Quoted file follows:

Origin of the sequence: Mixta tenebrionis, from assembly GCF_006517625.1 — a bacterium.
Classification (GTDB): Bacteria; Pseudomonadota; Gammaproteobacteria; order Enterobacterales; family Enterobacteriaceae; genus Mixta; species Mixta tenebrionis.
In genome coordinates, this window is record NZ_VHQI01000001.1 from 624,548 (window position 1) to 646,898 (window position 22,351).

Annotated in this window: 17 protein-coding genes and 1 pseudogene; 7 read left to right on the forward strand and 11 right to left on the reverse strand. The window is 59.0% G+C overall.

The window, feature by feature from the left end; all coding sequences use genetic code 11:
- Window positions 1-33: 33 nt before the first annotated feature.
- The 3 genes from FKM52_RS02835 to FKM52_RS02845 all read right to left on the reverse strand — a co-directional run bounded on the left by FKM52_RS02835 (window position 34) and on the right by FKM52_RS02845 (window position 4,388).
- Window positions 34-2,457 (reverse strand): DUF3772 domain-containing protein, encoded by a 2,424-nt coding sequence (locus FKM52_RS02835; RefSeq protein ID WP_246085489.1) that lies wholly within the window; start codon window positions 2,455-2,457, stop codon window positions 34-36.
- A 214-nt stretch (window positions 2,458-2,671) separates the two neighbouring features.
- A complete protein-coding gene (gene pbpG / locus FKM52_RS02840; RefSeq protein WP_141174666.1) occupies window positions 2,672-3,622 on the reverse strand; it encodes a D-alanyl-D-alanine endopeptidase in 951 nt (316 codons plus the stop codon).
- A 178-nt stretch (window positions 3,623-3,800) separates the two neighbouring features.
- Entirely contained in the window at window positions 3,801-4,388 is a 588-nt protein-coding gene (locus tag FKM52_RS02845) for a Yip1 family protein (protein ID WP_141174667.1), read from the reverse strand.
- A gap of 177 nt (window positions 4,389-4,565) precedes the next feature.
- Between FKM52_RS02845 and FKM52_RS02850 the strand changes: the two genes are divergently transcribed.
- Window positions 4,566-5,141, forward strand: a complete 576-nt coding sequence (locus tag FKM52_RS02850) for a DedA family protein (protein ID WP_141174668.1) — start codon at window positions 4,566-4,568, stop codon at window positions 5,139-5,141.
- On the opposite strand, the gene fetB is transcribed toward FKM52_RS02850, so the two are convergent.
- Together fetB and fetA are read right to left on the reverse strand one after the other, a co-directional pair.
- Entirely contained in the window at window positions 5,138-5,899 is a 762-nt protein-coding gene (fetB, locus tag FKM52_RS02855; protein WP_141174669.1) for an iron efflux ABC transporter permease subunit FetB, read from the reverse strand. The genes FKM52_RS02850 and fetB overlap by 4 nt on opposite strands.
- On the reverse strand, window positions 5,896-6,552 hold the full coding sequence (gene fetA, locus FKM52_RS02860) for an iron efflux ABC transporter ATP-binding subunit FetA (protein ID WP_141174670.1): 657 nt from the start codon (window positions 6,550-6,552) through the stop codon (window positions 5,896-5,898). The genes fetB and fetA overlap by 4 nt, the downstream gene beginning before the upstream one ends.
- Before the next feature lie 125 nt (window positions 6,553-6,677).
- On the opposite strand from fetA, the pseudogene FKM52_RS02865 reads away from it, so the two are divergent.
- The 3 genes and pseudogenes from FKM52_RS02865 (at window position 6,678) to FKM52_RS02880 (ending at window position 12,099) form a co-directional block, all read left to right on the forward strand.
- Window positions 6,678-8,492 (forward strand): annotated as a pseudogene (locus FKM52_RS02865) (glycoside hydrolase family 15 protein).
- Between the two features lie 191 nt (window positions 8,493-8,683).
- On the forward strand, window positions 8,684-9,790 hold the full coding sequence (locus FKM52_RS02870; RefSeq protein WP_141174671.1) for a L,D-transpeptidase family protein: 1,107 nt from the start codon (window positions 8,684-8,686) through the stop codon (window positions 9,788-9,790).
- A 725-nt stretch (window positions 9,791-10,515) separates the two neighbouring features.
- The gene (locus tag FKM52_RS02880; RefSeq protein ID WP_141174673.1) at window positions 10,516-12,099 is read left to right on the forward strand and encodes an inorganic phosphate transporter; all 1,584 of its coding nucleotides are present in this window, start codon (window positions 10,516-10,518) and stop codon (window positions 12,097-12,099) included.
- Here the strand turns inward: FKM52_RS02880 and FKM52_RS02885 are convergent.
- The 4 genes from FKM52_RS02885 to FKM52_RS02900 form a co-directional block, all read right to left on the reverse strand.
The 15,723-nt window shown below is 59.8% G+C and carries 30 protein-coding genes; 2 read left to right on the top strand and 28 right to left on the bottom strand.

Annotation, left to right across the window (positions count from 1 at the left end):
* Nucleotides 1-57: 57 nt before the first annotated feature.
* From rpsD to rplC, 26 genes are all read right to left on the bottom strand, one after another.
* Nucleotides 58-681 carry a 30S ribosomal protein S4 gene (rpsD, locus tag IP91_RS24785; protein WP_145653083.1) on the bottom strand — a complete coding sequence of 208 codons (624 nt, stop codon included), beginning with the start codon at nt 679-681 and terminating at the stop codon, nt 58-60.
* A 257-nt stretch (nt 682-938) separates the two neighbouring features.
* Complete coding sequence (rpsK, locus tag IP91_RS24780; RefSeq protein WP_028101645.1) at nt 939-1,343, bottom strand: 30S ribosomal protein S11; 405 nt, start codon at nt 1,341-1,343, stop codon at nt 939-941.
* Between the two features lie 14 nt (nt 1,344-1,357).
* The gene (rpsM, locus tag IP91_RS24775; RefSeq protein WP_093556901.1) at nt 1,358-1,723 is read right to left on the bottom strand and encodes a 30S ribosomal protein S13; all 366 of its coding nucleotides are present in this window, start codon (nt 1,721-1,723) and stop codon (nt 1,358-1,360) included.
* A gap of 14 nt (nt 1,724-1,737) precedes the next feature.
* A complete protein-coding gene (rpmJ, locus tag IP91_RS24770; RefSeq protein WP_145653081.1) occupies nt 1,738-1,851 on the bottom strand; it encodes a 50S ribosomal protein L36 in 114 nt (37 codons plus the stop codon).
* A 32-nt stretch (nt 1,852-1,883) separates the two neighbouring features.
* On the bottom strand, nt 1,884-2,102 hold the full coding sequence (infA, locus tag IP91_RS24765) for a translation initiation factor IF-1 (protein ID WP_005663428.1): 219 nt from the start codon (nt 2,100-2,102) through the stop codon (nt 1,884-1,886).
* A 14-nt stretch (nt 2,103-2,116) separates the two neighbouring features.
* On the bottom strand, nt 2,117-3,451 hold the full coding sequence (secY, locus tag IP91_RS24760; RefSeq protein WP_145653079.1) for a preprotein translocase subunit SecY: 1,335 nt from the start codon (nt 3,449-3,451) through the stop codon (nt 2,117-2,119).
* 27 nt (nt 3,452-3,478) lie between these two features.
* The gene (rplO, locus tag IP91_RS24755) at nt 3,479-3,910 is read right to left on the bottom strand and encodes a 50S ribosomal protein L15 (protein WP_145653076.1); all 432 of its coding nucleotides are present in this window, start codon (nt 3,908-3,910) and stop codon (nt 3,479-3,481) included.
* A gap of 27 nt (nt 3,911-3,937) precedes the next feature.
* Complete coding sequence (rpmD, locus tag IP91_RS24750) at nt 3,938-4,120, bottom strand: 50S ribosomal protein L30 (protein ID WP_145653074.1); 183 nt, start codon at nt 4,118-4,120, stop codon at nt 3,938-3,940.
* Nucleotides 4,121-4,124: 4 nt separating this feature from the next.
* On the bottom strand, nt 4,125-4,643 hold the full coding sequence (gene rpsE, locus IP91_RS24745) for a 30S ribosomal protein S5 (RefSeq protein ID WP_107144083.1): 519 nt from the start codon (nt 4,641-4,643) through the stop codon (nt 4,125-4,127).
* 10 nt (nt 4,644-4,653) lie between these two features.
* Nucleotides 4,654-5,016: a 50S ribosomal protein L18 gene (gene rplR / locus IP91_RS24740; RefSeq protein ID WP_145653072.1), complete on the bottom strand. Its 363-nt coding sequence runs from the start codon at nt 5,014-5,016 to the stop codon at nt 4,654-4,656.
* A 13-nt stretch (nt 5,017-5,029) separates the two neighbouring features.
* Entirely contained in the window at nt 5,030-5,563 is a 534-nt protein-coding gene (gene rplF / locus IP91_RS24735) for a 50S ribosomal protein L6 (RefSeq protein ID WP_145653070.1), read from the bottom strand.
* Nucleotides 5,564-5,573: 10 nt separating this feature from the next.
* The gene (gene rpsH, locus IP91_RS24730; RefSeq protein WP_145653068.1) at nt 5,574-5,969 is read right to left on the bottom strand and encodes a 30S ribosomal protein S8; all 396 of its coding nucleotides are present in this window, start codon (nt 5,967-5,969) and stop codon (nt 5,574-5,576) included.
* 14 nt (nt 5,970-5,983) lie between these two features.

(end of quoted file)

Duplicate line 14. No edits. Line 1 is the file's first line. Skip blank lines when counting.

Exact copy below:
- Between FKM52_RS02845 and FKM52_RS02850 the strand changes: the two genes are divergently transcribed.